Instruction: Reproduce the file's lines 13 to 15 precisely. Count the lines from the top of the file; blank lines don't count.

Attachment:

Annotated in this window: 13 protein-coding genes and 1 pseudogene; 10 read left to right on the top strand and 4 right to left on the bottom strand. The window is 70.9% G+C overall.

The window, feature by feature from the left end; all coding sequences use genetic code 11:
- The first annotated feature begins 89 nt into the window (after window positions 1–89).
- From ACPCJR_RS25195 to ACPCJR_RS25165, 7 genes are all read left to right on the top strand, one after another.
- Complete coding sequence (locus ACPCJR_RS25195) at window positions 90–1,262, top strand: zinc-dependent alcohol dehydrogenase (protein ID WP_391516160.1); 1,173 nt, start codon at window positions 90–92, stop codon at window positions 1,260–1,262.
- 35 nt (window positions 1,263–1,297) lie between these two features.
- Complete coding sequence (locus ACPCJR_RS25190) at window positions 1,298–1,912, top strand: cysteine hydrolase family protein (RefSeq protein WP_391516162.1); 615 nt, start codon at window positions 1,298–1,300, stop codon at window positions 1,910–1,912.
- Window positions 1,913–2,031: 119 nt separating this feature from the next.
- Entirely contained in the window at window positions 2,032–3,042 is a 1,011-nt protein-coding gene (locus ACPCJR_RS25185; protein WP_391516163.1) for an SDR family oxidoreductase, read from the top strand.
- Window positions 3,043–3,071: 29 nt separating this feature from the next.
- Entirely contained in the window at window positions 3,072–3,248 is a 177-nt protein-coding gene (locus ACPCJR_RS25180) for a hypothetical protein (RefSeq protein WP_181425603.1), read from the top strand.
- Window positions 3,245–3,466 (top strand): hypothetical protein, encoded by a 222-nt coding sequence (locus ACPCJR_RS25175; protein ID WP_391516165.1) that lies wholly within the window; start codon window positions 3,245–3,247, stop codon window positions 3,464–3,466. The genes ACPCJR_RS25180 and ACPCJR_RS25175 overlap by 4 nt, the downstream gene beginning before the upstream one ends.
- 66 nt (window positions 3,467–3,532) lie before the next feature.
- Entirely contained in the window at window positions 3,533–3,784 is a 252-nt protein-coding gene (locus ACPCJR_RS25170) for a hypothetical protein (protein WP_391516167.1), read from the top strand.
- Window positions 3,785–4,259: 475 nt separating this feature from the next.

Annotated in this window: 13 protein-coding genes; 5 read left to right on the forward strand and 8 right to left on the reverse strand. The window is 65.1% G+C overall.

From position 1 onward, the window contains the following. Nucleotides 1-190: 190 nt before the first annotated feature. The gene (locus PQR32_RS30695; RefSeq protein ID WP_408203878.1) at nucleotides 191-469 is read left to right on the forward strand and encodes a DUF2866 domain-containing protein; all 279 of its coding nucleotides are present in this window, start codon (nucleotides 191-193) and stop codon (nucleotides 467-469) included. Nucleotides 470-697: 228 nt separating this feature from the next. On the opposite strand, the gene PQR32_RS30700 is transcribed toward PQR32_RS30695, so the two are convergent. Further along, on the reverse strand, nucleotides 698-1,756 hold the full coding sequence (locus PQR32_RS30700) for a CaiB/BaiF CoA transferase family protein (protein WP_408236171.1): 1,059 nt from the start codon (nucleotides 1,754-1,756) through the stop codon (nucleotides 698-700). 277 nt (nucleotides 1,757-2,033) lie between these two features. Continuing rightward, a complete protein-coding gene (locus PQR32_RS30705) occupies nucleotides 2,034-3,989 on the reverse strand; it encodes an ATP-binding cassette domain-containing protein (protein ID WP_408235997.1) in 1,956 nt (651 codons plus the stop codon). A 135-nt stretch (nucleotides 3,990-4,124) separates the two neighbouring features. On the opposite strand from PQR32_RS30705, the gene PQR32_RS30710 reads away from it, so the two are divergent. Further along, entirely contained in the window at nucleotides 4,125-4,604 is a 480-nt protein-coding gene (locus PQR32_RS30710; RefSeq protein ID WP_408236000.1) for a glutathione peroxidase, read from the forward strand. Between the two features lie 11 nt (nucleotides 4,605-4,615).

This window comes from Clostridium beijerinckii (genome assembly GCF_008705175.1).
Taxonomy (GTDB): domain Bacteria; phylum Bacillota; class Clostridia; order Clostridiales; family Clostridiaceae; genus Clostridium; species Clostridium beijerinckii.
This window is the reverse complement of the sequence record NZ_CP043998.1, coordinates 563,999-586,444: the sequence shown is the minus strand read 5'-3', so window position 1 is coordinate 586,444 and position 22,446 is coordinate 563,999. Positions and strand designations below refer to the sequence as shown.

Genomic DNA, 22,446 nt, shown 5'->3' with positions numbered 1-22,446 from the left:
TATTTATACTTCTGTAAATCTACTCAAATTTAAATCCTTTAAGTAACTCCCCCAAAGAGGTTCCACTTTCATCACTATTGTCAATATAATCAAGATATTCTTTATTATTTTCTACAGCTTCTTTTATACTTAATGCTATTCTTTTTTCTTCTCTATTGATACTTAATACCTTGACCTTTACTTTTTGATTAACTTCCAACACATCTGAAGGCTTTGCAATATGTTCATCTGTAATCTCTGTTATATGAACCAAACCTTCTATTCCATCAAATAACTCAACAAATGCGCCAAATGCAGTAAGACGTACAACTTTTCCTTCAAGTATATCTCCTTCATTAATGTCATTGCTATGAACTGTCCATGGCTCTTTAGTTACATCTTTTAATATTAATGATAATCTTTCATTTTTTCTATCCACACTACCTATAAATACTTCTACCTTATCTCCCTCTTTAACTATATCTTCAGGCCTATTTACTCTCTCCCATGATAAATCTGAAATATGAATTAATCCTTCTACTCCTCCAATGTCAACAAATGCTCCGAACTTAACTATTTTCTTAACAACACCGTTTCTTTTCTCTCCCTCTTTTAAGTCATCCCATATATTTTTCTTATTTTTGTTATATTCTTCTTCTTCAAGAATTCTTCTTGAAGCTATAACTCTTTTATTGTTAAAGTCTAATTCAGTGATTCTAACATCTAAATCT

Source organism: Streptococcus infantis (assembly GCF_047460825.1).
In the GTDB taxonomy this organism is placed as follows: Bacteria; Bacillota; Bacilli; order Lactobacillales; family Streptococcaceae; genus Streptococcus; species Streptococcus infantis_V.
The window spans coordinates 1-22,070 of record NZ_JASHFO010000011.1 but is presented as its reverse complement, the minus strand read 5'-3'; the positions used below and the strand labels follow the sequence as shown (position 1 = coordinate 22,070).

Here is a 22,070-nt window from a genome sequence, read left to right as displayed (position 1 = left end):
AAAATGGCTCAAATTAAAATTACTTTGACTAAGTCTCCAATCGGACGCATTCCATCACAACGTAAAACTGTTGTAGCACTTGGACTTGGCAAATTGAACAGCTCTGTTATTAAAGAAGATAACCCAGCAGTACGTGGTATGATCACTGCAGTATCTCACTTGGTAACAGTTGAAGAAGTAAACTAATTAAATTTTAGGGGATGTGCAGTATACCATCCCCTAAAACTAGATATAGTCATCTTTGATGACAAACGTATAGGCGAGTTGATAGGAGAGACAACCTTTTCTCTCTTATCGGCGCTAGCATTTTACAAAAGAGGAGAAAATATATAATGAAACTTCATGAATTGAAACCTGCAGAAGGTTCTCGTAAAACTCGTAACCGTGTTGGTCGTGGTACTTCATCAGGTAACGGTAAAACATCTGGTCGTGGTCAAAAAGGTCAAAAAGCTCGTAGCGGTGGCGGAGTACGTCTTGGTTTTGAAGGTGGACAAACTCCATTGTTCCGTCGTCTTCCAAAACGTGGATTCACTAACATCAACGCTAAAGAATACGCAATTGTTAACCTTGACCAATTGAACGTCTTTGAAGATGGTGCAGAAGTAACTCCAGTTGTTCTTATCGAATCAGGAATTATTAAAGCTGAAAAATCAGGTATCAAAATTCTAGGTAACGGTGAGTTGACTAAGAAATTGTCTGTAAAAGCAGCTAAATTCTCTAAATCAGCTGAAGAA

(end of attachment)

- 66 nt (window positions 3,467–3,532) lie before the next feature.
- Entirely contained in the window at window positions 3,533–3,784 is a 252-nt protein-coding gene (locus ACPCJR_RS25170) for a hypothetical protein (protein WP_391516167.1), read from the top strand.
- Window positions 3,785–4,259: 475 nt separating this feature from the next.